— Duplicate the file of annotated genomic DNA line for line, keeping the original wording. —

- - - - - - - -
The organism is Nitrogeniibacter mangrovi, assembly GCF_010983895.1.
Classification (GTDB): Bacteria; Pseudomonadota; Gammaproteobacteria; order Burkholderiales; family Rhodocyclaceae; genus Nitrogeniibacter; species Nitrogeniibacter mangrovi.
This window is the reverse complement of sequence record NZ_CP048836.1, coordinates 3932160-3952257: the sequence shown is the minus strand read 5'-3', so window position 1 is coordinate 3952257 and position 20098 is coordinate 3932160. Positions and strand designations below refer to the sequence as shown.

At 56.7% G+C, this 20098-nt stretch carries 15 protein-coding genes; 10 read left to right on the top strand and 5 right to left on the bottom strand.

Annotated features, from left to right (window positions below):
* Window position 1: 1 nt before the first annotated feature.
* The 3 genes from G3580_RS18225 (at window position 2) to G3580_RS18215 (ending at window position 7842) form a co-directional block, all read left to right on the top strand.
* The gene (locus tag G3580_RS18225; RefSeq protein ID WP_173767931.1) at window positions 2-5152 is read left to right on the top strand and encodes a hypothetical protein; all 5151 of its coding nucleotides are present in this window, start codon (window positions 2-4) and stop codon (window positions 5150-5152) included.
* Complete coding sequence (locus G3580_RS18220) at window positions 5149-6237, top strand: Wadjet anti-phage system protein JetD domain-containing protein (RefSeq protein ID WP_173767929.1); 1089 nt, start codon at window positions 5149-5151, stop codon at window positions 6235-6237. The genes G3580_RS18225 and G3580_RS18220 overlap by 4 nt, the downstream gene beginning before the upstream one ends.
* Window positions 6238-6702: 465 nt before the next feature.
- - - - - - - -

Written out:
The organism is Nitrogeniibacter mangrovi, assembly GCF_010983895.1.
Classification (GTDB): Bacteria; Pseudomonadota; Gammaproteobacteria; order Burkholderiales; family Rhodocyclaceae; genus Nitrogeniibacter; species Nitrogeniibacter mangrovi.
This window is the reverse complement of sequence record NZ_CP048836.1, coordinates 3932160-3952257: the sequence shown is the minus strand read 5'-3', so window position 1 is coordinate 3952257 and position 20098 is coordinate 3932160. Positions and strand designations below refer to the sequence as shown.

At 56.7% G+C, this 20098-nt stretch carries 15 protein-coding genes; 10 read left to right on the top strand and 5 right to left on the bottom strand.

Annotated features, from left to right (window positions below):
* Window position 1: 1 nt before the first annotated feature.
* The 3 genes from G3580_RS18225 (at window position 2) to G3580_RS18215 (ending at window position 7842) form a co-directional block, all read left to right on the top strand.
* The gene (locus tag G3580_RS18225; RefSeq protein ID WP_173767931.1) at window positions 2-5152 is read left to right on the top strand and encodes a hypothetical protein; all 5151 of its coding nucleotides are present in this window, start codon (window positions 2-4) and stop codon (window positions 5150-5152) included.
* Complete coding sequence (locus G3580_RS18220) at window positions 5149-6237, top strand: Wadjet anti-phage system protein JetD domain-containing protein (RefSeq protein ID WP_173767929.1); 1089 nt, start codon at window positions 5149-5151, stop codon at window positions 6235-6237. The genes G3580_RS18225 and G3580_RS18220 overlap by 4 nt, the downstream gene beginning before the upstream one ends.
* Window positions 6238-6702: 465 nt before the next feature.